Finding tranquillity in the midst of these unsettled times, bringing the noise of the world to a halt and transforming agitation into serenity – this is what plants can teach us: The llinden flowers sway calmly in the trees. The camomile flowers greet us calmly from the meadows. The fruit of the fennel grow in peace and the sweet smelling seeds of the cardamom ripen quietly. Calmness and slowness with their wonderful herbs determine the life of all plants and the essence of this gentle tea.
The subtle message of this tea is: "Peace and stillness of the centre."
chamomile flowers*, fennel*, linden flowers*, cardamom*, barley malt*, hibiscus*, liquorice*, alfalfa*, raspberry leaves*, orange peel*, rose hips*, cinnamon*, ginger*, cloves*, black pepper*
Not only bees love them: Human beings have long valued the merits of lime blossoms. As a native to Europe, the tender flowers of the lime open in June. They exude an aromatic fragrance, taste slightly sweetish and contain valuable essential oils.
It was sacred for the Teutons and the flower of Sun God Ra for the Egyptians: the white feathered chamomile with its brilliant yellow petals. Chamomile is an herbaceous plant, the typical fragrance of which everyone knows. Its flowers taste slightly bitter and pleasantly mild.
A member of the rose family, the rosehip has bright red fruit that contains many little nutlets. It thrives in the wild throughout all of Europe and Asia, preferable in a site with direct sunshine. Depending on when they are harvested, the taste of rosehips ranges from sourish-tart to slightly sweetish
Fennel belongs to the umbellifer family and has been popular for thousands of years around the globe due to its intensive aroma. It originally came from the Mediterranean region. Its sweetish-spicy taste is slightly reminiscent of anise.
Cardamom has been one of the most popular spices for thousands of years throughout the entire Asian and Arabian area. Its subtle, sweetish-spicy aroma predestines cardamom for use in many different foods ranging from sharp curries to spicy Christmas biscuits.
Barley belongs to the grass family. It is indigenous to the Middle East and the eastern part of the Balkans. In earlier times, barley malt was the only known sweetener – it tastes pleasantly malty and slightly like caramel.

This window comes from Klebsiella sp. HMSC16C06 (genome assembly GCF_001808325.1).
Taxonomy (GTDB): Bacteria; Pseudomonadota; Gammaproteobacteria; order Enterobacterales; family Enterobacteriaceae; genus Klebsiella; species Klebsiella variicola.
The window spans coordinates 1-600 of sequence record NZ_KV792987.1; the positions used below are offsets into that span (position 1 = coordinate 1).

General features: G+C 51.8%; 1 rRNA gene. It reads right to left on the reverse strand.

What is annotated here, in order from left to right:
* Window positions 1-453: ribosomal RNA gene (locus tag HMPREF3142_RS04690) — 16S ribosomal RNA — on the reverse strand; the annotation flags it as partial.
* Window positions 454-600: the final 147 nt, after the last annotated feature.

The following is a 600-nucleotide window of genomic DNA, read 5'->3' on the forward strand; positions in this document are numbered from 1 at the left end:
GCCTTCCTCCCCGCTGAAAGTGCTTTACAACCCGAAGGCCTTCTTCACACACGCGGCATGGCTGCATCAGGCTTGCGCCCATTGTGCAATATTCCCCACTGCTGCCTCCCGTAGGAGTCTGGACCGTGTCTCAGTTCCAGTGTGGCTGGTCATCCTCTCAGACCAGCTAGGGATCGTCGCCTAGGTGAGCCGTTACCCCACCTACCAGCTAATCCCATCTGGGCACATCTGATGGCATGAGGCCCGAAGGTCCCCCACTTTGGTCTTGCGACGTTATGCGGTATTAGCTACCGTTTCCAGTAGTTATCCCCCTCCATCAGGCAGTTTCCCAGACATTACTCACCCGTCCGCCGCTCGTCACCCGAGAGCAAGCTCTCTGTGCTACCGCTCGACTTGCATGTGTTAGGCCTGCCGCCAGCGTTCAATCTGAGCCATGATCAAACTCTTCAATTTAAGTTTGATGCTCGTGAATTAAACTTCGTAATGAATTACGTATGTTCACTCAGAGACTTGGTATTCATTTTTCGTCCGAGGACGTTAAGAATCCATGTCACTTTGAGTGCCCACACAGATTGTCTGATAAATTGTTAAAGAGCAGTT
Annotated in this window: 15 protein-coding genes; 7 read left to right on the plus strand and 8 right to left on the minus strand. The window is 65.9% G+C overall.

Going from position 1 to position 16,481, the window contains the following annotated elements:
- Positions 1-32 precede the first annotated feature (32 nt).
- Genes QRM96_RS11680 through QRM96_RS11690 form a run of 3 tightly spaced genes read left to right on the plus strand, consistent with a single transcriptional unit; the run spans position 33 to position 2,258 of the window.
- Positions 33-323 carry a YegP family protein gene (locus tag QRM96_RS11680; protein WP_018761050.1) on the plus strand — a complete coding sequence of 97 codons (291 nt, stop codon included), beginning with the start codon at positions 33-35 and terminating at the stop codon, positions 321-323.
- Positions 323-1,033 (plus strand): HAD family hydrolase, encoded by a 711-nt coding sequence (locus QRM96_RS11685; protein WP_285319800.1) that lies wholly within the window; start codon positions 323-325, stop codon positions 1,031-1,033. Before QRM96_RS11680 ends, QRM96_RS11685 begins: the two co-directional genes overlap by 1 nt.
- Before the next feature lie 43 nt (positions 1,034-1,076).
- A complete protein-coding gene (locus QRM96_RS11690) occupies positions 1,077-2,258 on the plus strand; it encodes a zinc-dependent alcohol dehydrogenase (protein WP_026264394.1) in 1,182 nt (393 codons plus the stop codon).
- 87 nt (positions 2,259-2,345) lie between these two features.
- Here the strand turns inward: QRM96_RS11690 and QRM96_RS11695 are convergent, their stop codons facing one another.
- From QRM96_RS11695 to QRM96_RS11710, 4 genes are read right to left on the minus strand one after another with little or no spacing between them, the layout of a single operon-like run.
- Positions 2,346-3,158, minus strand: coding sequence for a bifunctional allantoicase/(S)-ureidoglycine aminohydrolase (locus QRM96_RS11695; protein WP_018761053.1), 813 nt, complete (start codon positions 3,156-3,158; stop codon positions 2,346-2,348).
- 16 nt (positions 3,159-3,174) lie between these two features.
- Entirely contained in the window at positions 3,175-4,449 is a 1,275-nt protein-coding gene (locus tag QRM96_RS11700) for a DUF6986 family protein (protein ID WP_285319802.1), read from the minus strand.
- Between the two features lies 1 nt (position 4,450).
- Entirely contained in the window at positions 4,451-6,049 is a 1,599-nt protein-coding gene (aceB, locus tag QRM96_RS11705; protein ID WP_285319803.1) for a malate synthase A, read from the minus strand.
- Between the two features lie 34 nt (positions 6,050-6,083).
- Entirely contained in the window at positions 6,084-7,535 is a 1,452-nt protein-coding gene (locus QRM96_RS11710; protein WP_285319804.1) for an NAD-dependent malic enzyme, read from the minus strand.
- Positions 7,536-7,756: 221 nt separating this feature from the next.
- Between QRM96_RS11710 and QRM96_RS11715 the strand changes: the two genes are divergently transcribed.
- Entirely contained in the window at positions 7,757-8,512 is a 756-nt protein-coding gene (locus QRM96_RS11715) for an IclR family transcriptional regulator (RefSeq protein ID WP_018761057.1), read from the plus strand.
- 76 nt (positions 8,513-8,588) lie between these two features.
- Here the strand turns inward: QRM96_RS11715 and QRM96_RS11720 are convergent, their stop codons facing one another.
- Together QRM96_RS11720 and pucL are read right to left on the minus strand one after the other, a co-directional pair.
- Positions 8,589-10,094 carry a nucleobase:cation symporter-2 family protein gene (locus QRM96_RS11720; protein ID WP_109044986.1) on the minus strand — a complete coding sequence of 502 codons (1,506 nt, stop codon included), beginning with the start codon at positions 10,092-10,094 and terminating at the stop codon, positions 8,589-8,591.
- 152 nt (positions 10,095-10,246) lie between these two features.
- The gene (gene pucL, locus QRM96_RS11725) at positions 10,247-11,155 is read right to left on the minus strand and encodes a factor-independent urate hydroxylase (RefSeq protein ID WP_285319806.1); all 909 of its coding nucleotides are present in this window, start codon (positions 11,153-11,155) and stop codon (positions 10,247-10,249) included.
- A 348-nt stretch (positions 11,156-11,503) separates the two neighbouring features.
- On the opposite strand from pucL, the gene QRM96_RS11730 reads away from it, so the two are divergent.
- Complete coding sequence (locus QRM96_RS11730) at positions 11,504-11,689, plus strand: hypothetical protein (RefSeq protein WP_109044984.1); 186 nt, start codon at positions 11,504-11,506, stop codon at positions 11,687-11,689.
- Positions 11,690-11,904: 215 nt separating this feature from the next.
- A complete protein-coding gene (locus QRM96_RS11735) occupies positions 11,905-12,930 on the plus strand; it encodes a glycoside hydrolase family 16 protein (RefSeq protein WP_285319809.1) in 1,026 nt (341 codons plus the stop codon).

Hibiscus, which is sometimes given other names such as the rose mallow, originally came from the tropics. In addition to its beauty, it is now also valued for its pleasantly fruity, sweet-sourish tasting flowers. Thanks to its conspicuously large flowers, it can now be found in many European gardens.
Liquorice has already been known since ancient times. Its sweetening power is about 50 times stronger than that of sugar. It tastes mild-sweetish and bitter-tart.
Alfalfa is the Arabian word for the "father of all food". Its flowering season is from June to September. The taste is subtly nutty and aromatic-spicy.
The raspberry plant is a biennial bush, the berries of which should not be missing on any fruit plate. But not just the berries are worth harvesting: The green leaves of the raspberry bush have also been used since time immemorial to prepare hot beverages. Raspberry leaves taste slightly tart and delicately bitter.
The orange is the most frequently cultivated citrus fruit in the world. It originally came from Asia and was only introduced to Europe in the 15th century. Its peel contains numerous essential oils and the taste is similar to the fruit pulp in its fruitiness but not quite as sweet and slightly bitter.
Cinnamon is among the most expensive spices in the world and was supposedly already used as a spice in China in 3,000 B.C. Cinnamon is extracted from the bark of the South-Asian cinnamon tree. It has an aromatic-sweetish taste and contains valuable essential oils.
Whether in the Christmas biscuits, as a curry mixture or in lemonade: The bulbous ginger is among the best-known spice plants in the world. For thousands of years, it has been cultivated in the tropical heat of eastern Asia. It gives many of our YOGI TEA®s a fruity-hot and aromatically spicy taste.
Cloves are the flower buds of the clove tree and primarily familiar as a spice for both sweet and salty food in the European part of the world. They belong to the myrtle family and have an intensive spicy aroma. They were even worth their weight in gold in both old China and Egypt.
Also called the "king of spices," black pepper is one of the world's most important spices in addition to salt. It originally came from the Indian Malabar Coast and tastes intensive-spicy, ranging from slightly spicy to quite spicy.